Now, in fairness, I believe these limitations are simple enough to add within the current architecture that I’d be surprised if Fictionary never addresses them. So, my belief is that this app will become quite useful for every type of fiction writer in time. But, as of my trial period, I was a bit underwhelmed by my cost-to-usefulness ratio. I’d like to see some of these elements taken into consideration before I take in consideration a subscription to the service ($20 a month or $200 a year).

But, you may feel differently, so by all means give it a go if you’re interested. You get the first 14 days free, anyway.

Also, in reviewing the 38 scene elements listed on the main page, I think it’s possible that the current version of Fictionary StoryTeller doesn’t yet have all the elements implemented (I know that’s true of two of the five senses) but will shortly. It certainly seems that some of the elements listed appear nowhere on the app, as far as I could find. Maybe they’re behind a paywall. Maybe they’re on the way. It’s worth keeping an eye on them if they are.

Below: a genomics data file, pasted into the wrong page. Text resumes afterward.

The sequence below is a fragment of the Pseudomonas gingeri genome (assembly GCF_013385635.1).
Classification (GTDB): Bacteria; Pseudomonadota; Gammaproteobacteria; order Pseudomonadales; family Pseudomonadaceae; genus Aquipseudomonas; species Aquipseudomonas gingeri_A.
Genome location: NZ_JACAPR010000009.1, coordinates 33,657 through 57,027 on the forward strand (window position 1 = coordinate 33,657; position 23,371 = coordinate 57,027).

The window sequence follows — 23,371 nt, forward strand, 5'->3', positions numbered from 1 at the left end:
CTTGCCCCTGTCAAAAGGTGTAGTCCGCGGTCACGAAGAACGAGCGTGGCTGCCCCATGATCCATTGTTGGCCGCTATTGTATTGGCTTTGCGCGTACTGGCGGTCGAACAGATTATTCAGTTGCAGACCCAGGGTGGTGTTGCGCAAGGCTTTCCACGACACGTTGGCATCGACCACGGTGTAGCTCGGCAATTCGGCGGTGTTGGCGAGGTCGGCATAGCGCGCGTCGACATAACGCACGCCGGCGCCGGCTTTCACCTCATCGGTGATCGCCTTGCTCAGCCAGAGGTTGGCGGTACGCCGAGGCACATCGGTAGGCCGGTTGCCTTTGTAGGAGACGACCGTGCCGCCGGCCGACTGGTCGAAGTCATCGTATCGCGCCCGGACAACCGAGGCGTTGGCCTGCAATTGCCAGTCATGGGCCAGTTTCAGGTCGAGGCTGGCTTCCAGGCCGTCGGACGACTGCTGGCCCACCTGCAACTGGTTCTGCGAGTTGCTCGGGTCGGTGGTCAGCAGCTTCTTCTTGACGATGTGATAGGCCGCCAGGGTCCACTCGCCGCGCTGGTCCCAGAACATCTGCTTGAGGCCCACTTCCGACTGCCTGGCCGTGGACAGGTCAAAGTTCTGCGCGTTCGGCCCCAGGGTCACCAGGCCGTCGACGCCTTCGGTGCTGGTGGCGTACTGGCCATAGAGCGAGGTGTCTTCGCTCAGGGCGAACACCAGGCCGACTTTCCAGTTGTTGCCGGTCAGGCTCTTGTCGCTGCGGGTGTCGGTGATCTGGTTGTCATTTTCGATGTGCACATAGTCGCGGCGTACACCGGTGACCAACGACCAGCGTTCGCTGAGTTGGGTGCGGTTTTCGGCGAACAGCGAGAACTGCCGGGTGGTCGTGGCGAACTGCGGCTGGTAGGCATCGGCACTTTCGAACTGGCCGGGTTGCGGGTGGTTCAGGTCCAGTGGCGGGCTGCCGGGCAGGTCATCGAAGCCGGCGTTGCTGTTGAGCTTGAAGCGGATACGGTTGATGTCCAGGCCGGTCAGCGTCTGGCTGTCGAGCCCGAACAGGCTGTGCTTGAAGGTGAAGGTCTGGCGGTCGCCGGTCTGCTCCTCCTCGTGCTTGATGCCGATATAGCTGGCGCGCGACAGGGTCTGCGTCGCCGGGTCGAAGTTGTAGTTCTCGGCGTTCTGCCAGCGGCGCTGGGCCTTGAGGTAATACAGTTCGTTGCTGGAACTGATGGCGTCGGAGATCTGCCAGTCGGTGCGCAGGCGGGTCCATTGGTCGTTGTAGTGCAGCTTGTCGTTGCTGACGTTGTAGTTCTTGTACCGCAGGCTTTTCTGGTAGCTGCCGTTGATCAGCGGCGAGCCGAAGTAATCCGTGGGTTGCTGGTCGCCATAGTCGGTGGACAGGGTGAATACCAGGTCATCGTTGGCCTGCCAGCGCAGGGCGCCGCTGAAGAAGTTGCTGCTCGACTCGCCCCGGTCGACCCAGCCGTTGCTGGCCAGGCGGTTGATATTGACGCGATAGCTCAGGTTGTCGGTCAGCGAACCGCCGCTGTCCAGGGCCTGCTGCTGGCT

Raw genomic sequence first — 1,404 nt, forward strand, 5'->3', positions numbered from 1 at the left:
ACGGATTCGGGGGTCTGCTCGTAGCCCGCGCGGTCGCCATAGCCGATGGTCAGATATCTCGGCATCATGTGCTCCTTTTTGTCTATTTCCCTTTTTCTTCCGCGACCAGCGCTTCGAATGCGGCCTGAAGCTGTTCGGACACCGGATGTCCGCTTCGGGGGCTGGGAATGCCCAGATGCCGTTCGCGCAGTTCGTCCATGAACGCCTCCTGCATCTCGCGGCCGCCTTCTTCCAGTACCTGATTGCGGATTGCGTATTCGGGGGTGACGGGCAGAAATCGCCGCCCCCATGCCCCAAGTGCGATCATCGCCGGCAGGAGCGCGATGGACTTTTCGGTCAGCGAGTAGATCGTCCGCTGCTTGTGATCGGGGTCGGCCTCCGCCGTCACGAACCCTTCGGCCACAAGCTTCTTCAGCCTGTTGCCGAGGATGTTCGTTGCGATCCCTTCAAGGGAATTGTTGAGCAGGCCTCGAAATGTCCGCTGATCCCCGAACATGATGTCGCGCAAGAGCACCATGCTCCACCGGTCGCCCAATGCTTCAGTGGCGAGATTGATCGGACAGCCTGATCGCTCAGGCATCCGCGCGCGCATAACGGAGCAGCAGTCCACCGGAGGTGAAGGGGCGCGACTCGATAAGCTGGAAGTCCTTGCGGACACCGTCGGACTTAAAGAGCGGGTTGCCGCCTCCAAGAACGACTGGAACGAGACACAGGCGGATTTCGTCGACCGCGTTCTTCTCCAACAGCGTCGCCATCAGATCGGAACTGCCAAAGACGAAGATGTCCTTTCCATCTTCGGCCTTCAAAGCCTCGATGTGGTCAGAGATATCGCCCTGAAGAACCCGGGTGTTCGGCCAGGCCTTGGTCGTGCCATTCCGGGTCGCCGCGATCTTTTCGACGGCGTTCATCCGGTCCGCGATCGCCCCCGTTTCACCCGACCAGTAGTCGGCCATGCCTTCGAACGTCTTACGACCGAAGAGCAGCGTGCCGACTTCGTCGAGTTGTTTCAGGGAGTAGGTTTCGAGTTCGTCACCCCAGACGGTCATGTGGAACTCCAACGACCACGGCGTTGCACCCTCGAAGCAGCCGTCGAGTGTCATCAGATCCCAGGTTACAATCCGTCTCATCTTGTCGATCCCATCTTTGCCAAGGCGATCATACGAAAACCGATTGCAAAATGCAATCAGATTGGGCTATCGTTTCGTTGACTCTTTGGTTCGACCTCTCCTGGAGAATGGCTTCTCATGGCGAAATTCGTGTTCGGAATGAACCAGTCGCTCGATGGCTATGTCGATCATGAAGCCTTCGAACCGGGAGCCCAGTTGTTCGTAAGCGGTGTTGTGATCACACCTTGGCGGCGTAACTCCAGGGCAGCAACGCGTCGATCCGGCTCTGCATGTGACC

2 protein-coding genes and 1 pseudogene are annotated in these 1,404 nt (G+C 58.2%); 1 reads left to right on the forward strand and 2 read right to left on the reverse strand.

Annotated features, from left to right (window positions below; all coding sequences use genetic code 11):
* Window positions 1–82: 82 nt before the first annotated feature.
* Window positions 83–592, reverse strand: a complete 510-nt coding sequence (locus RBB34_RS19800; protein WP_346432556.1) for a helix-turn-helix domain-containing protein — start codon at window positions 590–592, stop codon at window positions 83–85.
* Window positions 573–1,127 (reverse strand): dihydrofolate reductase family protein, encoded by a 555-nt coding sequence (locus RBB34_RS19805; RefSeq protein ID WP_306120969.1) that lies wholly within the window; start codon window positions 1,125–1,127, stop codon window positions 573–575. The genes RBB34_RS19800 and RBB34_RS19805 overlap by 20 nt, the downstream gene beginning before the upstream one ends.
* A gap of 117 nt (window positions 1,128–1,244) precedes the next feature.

Anyway, don’t forget to check out my video reviews of Fictionary StoryTeller if you haven’t already.

Video 1: Overview and Review

Video 2: Using the Novel Creator

And, if you don’t think Fictionary StoryTeller is your cup of coffee right now, then check out my series yWriter vs Scrivener to see if either of those programs are a better fit for your storytelling needs.

yWriter vs Scrivener Presents: Fictionary StoryTeller, Part 1: Overview and Review

So, remember that time you told all of your friends that you’re a writer, when what you really meant is that you plan to become a writer, someday?